PDP#3: The platform must be extensible such that it can support multiple business applications simultaneously. This applies mainly to application servers that should be designed for multi-tasking (for better CPU utilization) and multi-threading (to respond to multiple user requests efficiently).

PDP#4: The platform must be highly interoperable to support the standard DBMS and multi-tier application systems.This helps reduce the complexity of integration.

PDP#5: The platform must integrate with the security architecture and be capable of integrating with public key cryptography. Public key cryptography will be one of the primary security mechanisms employed throughout the enterprise and with the external environment.

PDP#6: The platform must be highly manageable and support standards-based management tools - including the applications running on the platform.The platform architecture must be integrated with the systems management architecture.

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PDP#7: Depending on the business requirement, the platform must be highly reliable and fault-tolerant.Mission critical systems should not have a single point of failure.

PDP#8: A variety of client access methods must be supported according to business requirements (personal computers, thin and fat clients, voice services and Internet). This reflects the diversity of the Ontario Government’s clientele.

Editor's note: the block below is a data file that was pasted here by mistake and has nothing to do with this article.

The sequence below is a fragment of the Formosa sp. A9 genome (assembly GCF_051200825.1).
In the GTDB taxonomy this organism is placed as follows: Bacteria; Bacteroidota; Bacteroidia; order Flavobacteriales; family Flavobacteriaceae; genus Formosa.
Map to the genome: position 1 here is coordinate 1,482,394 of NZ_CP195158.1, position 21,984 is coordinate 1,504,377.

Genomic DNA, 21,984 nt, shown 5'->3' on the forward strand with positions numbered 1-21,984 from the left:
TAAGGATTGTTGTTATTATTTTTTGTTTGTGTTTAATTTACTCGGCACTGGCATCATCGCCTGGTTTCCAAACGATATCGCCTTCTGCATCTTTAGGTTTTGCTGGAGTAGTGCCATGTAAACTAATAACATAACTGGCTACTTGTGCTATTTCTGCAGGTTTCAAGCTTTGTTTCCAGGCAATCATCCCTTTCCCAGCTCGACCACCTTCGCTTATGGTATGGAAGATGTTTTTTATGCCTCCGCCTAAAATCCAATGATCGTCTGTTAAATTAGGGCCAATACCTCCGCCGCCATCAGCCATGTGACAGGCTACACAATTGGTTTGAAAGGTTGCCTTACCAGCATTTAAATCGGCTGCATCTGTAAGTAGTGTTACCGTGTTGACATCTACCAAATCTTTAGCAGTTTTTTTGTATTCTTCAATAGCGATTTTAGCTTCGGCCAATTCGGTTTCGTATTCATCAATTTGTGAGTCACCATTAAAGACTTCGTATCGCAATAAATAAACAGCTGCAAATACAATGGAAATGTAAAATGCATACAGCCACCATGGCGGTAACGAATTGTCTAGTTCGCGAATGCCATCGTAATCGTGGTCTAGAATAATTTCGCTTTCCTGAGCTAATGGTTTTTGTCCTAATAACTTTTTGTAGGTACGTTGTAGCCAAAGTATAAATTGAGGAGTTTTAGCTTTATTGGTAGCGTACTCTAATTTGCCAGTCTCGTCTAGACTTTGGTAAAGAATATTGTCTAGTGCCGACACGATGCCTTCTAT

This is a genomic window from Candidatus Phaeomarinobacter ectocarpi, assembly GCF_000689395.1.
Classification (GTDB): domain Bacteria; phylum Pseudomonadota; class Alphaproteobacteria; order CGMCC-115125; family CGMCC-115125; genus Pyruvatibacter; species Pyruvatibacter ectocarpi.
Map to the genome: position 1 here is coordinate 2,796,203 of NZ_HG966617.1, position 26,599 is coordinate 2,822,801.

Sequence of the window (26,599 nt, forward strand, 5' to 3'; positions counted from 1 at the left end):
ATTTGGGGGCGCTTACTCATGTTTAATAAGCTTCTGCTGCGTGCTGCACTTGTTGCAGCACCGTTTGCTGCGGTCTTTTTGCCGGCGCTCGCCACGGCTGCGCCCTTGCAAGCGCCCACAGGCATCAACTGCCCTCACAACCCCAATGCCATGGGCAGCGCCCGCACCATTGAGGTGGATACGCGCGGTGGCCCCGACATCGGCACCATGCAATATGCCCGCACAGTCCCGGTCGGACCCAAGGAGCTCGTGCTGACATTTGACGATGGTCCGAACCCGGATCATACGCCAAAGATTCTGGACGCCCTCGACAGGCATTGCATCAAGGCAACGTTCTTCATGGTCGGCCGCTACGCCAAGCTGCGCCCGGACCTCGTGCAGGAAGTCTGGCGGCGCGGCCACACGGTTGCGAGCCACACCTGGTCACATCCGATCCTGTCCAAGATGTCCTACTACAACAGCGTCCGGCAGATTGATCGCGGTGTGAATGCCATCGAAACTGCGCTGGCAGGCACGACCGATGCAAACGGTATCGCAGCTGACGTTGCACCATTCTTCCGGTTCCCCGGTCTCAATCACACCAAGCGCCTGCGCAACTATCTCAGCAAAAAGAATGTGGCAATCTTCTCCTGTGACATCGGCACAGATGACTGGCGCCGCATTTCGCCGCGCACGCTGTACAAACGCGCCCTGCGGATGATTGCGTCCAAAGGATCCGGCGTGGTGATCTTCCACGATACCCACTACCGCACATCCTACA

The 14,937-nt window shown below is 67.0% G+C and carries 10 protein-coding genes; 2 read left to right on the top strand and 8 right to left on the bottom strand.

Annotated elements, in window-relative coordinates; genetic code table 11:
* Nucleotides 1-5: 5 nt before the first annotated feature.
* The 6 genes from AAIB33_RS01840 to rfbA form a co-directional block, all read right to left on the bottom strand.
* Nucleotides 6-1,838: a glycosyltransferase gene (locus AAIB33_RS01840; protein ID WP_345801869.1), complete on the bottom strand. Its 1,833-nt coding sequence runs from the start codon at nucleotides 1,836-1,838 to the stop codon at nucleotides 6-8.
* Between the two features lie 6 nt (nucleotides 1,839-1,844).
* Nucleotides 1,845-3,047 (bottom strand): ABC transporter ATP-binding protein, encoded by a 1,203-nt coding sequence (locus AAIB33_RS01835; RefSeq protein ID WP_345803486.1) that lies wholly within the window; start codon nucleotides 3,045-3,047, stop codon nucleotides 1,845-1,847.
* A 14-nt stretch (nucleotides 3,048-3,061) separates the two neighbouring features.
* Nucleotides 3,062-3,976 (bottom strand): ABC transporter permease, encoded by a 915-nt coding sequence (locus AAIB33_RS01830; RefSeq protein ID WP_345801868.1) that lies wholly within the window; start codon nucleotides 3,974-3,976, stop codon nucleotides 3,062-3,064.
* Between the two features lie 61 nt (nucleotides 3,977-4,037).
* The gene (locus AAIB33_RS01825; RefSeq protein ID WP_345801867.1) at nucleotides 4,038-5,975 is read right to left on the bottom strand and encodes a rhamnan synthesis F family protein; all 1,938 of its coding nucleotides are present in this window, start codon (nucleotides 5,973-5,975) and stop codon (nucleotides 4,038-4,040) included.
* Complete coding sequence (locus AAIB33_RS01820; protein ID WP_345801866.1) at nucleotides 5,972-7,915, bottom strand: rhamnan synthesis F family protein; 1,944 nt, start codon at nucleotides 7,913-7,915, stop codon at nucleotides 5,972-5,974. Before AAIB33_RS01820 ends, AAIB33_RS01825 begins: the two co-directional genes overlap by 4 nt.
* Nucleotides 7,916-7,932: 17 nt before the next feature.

PDP#9: Client access must be ubiquitous and not dependent upon location, given the proper security rights. Client access should only be dependent on authentication and authorization, not on location.

PDP#10: Thin clients must be utilized where possible, but only where security requirements allow.

This reflects the n-tier approach of the application architecture.

PDP#11: Components of the Public Key Infrastructure (PKI), such as the certificate authority, must be secure.PKI components will reside on server platforms that will require exceptionally strong security in order to guarantee the integrity of the systems. Adequate security must also be placed on the less sensitive areas of the PKI such as the Directory.

WorkflowWorkflow is a set of activity based rules that manage the flow of documents through processes or workgroups. Workflow is often built-into custom developed applications, implemented in messaging systems, or implemented in messaging objects. Workflow Design Principles (WFDPs) have been identified as follows:

WFDP#1: Workflow tools and objects must be extensible and scalable.

They must be extensible to support many different applications and they must be scalable to be able to grow to support a greater number of workgroups or a higher information processing load.